Author E. Annie Proulx has remarked, "I have never before felt possessive about a poet, but I am fiercely glad that Billy Collins is ours ? smart, his strings tuned and resonant, his -over- wonderful eye looping over the things, events and ideas of the world, rueful, playful, warm-voiced, easy to love."

"Billy Collins writes lovely poems," writes John Updike. "Limpid, gently and consistently startling, more serious than they seem, they describe all the worlds that are and were and some others besides."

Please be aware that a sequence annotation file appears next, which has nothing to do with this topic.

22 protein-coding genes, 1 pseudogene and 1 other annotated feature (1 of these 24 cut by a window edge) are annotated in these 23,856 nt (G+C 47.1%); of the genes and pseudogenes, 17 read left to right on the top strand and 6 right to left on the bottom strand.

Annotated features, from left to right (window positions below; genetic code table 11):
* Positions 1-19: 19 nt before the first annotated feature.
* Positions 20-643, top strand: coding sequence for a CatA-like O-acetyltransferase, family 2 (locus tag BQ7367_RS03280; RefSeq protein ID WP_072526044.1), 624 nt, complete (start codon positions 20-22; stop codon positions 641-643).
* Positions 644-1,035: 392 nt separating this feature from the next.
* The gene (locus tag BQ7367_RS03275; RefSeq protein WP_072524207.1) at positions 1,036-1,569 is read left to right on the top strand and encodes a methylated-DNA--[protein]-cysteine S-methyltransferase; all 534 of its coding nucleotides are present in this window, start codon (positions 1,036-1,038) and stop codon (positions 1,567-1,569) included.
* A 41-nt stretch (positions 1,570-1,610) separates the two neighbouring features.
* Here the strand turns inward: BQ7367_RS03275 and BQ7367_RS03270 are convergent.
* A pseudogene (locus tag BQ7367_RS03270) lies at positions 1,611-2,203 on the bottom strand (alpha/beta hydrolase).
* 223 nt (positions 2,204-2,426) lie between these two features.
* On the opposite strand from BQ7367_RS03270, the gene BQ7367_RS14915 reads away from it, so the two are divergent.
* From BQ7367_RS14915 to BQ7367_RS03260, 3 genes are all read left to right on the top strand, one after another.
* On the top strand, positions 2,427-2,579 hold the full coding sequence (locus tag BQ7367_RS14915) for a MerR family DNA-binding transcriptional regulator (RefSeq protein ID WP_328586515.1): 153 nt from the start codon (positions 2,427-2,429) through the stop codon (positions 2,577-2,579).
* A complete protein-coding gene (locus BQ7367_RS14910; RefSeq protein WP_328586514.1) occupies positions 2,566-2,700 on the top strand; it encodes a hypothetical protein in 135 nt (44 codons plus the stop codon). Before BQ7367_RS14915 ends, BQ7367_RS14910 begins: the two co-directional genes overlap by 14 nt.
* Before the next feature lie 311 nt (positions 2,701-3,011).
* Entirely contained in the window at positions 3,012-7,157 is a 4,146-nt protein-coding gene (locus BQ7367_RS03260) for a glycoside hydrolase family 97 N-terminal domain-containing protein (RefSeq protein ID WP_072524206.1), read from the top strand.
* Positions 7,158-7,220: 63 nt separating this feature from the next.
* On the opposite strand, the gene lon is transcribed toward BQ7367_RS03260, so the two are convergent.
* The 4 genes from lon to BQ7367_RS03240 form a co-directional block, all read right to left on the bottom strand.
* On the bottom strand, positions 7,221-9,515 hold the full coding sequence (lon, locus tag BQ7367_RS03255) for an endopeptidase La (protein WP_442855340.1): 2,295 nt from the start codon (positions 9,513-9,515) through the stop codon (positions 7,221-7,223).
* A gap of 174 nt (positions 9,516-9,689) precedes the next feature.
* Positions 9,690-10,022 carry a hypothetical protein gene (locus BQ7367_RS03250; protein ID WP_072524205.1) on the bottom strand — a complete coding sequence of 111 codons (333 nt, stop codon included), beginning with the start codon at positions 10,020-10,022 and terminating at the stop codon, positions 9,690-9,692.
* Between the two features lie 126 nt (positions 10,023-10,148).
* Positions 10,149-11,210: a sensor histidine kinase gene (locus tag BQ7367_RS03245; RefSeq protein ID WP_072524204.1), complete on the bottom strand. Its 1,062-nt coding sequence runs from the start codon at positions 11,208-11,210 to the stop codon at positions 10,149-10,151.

Background of the Laureateship

The Library keeps to a minimum the specific duties required of the Poet Laureate, in order to permit incumbents to work on their own projects while at the Library. Each brings a new emphasis to the position. Allen Tate (1943-44), for example, served as editor of the Library's publication of that period Quarterly Journal during his tenure and edited the compilation Sixty American Poets, 1896-1944. Some consultants have suggested and chaired literary festivals and conferences; others have spoken in a number of schools and universities and received the public in the Poetry Room.